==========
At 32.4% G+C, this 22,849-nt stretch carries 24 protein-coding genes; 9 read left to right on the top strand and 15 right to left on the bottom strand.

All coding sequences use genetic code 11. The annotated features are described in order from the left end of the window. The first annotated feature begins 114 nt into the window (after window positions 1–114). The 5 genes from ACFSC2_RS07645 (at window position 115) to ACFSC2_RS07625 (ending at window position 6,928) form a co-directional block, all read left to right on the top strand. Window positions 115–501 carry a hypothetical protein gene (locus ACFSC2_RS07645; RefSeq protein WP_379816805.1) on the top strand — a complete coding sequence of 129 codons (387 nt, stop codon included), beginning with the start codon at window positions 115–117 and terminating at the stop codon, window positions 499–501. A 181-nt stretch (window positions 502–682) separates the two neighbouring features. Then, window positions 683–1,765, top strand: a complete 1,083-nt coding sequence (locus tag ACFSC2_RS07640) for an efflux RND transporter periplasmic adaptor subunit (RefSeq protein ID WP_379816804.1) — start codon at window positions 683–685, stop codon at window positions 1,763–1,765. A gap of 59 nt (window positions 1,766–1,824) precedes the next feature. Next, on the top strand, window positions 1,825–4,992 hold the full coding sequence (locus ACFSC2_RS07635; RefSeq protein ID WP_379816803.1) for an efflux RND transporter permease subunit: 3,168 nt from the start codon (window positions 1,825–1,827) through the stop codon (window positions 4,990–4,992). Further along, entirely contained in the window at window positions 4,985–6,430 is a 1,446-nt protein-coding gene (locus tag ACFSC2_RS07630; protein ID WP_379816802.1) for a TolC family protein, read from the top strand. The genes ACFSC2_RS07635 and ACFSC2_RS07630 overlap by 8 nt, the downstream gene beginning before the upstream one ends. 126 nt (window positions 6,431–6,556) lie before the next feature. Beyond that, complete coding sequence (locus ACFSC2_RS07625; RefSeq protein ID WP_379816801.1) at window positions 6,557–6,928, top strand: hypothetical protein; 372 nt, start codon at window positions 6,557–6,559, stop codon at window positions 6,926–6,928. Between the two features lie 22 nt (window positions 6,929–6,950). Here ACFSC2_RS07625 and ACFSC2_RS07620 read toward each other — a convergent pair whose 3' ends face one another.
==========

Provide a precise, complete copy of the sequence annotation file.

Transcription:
At 32.4% G+C, this 22,849-nt stretch carries 24 protein-coding genes; 9 read left to right on the top strand and 15 right to left on the bottom strand.

All coding sequences use genetic code 11. The annotated features are described in order from the left end of the window. The first annotated feature begins 114 nt into the window (after window positions 1–114). The 5 genes from ACFSC2_RS07645 (at window position 115) to ACFSC2_RS07625 (ending at window position 6,928) form a co-directional block, all read left to right on the top strand. Window positions 115–501 carry a hypothetical protein gene (locus ACFSC2_RS07645; RefSeq protein WP_379816805.1) on the top strand — a complete coding sequence of 129 codons (387 nt, stop codon included), beginning with the start codon at window positions 115–117 and terminating at the stop codon, window positions 499–501. A 181-nt stretch (window positions 502–682) separates the two neighbouring features. Then, window positions 683–1,765, top strand: a complete 1,083-nt coding sequence (locus tag ACFSC2_RS07640) for an efflux RND transporter periplasmic adaptor subunit (RefSeq protein ID WP_379816804.1) — start codon at window positions 683–685, stop codon at window positions 1,763–1,765. A gap of 59 nt (window positions 1,766–1,824) precedes the next feature. Next, on the top strand, window positions 1,825–4,992 hold the full coding sequence (locus ACFSC2_RS07635; RefSeq protein ID WP_379816803.1) for an efflux RND transporter permease subunit: 3,168 nt from the start codon (window positions 1,825–1,827) through the stop codon (window positions 4,990–4,992). Further along, entirely contained in the window at window positions 4,985–6,430 is a 1,446-nt protein-coding gene (locus tag ACFSC2_RS07630; protein ID WP_379816802.1) for a TolC family protein, read from the top strand. The genes ACFSC2_RS07635 and ACFSC2_RS07630 overlap by 8 nt, the downstream gene beginning before the upstream one ends. 126 nt (window positions 6,431–6,556) lie before the next feature. Beyond that, complete coding sequence (locus ACFSC2_RS07625; RefSeq protein ID WP_379816801.1) at window positions 6,557–6,928, top strand: hypothetical protein; 372 nt, start codon at window positions 6,557–6,559, stop codon at window positions 6,926–6,928. Between the two features lie 22 nt (window positions 6,929–6,950). Here ACFSC2_RS07625 and ACFSC2_RS07620 read toward each other — a convergent pair whose 3' ends face one another.